A temporary, collaborative and discussion-based group residency with a variety of outputs.
The current group of Daniel Jacoby, Martin Kohout, Tamara Kuselman, Linda Spjut, PWR (Rasmus Svensson & Hanna Nilsson) says hi!
In the coming weeks we will use this blog as our virtual output accompanying our discussions, collaborations and findings. Few nights ago we were talking about a short essay, Martin is currently writing, on the topic of art versus cultural industry and its formats. Better than writing a summary of our ongoing talks we overdubbed a swedish documentary that Linda proposed to watch. Coming soon!
Culture in Cage
Here you can watch Culture in Cage, the latest documentary from swedish film-maker Eric M. Nilsson (see 1, see 2), now overdubbed into English! It fits very well to what we have been discussing here at Sasso the last days so we decided to help overcome the swedish-only version available online.
A short dadaist-introspective game to choose the words for the choreography that I (Daniel) am working on while in the residency. Hoping to soon make a trial dance altogether.
Every day is a new day
Yesterday night, under the lights of the candles, I presented my last project to the group,(watch the teaser here). We discussed aspects of the performative work as the interaction with the audience, the potential of non scripted works among other things. Linda advised me to watch a documentary about jack smith, a film maker who proposed new ways of exhibiting and distributing his work in a private way, giving more relevance to the experience of the process than the final product. Thank you Linda!
Making & hiking.
Some photos from Martin’s making of a new video piece (to be shown in December) mixed with photos from hiking and strolling in the neighbourhood.
lullaby by Linda f.lux
‘Free Mail’ video finished during the residency!
Final goodbye from a leftover member of a great group.
Everybody but Martin from our group left already. A microphone was left forgotten here. So here it comes, a spontaneous quickly baked thank you note to all from the group and to the people of Sasso Residency who gave us the time and space here!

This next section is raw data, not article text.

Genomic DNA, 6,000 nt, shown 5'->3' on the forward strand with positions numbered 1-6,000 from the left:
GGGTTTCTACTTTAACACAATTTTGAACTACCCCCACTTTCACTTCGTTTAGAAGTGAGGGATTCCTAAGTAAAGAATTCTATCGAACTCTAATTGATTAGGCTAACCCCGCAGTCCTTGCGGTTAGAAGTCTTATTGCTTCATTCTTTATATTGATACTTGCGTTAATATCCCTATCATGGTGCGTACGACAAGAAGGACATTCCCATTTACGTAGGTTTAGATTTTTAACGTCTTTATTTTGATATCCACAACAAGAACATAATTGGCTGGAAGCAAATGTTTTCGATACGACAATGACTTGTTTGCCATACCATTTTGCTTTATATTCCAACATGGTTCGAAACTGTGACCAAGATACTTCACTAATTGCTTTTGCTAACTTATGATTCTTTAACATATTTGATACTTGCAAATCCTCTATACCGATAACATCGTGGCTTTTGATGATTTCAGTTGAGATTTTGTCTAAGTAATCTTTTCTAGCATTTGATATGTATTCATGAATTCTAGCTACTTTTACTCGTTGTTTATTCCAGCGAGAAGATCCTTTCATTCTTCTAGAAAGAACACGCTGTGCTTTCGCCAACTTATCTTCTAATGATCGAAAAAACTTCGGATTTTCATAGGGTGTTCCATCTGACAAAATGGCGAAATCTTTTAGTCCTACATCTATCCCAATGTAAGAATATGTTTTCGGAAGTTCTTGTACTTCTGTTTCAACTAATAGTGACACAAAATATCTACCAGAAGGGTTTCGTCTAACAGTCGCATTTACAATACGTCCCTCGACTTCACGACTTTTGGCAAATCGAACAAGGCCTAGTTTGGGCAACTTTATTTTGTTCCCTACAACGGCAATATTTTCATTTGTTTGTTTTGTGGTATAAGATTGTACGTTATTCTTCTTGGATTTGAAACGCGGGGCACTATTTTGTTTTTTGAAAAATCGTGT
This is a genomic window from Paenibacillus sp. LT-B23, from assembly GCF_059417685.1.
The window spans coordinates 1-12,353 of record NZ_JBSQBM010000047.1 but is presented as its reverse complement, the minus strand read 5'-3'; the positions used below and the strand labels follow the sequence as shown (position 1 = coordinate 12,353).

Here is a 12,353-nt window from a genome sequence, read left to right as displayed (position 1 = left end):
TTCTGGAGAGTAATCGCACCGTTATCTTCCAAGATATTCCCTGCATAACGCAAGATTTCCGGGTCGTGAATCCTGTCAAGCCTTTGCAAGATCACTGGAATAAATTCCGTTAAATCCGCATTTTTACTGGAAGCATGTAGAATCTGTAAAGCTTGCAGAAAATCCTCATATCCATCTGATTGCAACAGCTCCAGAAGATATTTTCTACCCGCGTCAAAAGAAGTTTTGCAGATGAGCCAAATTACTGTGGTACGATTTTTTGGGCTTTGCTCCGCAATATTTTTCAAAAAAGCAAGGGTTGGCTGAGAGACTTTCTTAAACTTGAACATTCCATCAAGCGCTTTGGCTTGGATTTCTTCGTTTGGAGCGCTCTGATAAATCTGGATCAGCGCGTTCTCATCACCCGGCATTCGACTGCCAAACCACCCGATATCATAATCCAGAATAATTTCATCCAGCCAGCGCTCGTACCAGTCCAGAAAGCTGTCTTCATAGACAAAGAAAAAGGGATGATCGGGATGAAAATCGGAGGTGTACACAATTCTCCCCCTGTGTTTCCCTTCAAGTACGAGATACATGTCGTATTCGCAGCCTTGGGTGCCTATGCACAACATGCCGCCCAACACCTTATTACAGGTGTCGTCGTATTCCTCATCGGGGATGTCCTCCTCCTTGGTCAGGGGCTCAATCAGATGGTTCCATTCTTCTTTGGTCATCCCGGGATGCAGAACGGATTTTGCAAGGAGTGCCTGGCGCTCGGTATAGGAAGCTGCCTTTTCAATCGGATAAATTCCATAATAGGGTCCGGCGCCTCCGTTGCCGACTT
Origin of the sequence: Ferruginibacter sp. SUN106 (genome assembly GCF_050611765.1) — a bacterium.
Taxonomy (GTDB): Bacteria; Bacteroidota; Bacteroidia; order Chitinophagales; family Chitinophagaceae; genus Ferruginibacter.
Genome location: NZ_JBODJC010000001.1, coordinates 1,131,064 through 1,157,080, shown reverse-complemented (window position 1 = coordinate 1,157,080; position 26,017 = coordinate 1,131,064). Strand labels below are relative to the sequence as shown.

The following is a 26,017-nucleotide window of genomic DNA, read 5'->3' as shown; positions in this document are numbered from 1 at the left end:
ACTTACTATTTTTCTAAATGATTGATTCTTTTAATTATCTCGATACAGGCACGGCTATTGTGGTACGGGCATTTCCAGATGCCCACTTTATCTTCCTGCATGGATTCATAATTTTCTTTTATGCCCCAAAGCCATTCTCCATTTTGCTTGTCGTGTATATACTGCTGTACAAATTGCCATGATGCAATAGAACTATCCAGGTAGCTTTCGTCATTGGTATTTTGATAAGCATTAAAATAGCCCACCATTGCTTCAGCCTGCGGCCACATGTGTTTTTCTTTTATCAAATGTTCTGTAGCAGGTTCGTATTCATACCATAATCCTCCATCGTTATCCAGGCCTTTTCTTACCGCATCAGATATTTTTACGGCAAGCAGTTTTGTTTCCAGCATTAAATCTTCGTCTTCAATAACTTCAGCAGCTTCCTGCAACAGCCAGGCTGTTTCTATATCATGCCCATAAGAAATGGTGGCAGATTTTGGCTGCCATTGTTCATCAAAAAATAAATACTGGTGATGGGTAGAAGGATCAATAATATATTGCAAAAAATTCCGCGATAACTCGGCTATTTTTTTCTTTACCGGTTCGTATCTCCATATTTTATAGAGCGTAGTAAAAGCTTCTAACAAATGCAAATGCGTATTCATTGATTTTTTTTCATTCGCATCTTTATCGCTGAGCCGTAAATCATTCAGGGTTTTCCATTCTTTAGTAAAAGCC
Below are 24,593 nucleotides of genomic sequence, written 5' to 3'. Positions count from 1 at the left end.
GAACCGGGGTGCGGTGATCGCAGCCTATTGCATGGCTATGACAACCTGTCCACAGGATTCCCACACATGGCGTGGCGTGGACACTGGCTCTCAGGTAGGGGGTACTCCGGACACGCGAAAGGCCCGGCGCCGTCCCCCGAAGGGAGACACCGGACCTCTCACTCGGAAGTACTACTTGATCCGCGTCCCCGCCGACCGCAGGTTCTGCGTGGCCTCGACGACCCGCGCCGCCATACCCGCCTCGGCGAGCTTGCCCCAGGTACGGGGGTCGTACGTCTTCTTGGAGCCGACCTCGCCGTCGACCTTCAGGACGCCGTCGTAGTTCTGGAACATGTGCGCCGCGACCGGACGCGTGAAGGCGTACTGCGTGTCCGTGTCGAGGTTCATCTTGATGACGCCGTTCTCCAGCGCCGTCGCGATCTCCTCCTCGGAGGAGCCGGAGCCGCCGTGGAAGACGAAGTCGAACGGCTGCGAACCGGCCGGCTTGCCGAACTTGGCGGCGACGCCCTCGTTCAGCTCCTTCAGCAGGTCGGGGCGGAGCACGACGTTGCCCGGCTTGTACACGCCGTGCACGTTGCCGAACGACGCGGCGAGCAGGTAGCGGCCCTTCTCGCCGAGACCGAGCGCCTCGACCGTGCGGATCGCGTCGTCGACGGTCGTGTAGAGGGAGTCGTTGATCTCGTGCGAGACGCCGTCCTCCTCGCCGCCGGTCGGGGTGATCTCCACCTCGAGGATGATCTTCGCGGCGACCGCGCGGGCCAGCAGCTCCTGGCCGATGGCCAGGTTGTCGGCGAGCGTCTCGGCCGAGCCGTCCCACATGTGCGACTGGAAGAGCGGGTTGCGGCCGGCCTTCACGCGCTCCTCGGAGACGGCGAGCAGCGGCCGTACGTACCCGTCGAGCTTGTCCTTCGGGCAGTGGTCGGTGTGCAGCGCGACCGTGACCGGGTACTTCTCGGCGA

PWR Studio in conversation with Livia Lupatini
Could you tell us a little bit about yourself.
My name is Livia Lupatini. I am head of potable water of Gambarogno, Ticino. I’ve held this position for over three years now, since the merging in 2010 of nine smaller municipalities into the current arrangement. Before that, since graduating from Politecnico di Milano in 1996, I was responsible for the water supply in San Nazzaro. I was born and grew up in Locarno, across the lake.
How big is Gambarogno?
Not that big. The municipality as a whole has about five thousand inhabitants and covers roughly fifty square kilometers. There are two thousand households connected to the communal water system. We have twenty two reservoirs, to ensure a constant supply. The waterways cover something like three hundred fifty kilometers in total.
The municipality sits between the lake and the mountains. Is that difficult?
In a way … It’s a difficult area, yes, like most of Switzerland. Expanding and maintaining the system is hard. But often gravity is on our side. The water is carried by nature upwards, dropped off, we just intercept it coming down the mountain and divert it to the central nodes from which it is distributed. Of course the precipitation levels vary greatly. Nothing … and then violent rainfall. In the past we have constantly had to observe the migrations of the streams coming down the mountain and re-route them when necessary. A prominent example would be the straightening out of the trecherous river Maggia at the end of the 19th century, destroying the problematic delta at the mouth leading into Lago Maggiore. Or the damming of Verzasca in the 1960s creating the Lago di Vogorno. On an everyday basis it has always be a matter of predicting rain patterns. The great flood of 1976 made it clear this was not good enough. That was the point when research into fluid logics started in Switzerland. Naturally the technology and theory was not very advanced at that time. They were using mostly human scale hydraulics, capillary suction pipes and organic membranes. In the very start even the gastric mucosa of the common goat! They were at the time using a number of underground facilities, built by the for the Réduit, as buffer-reservoirs.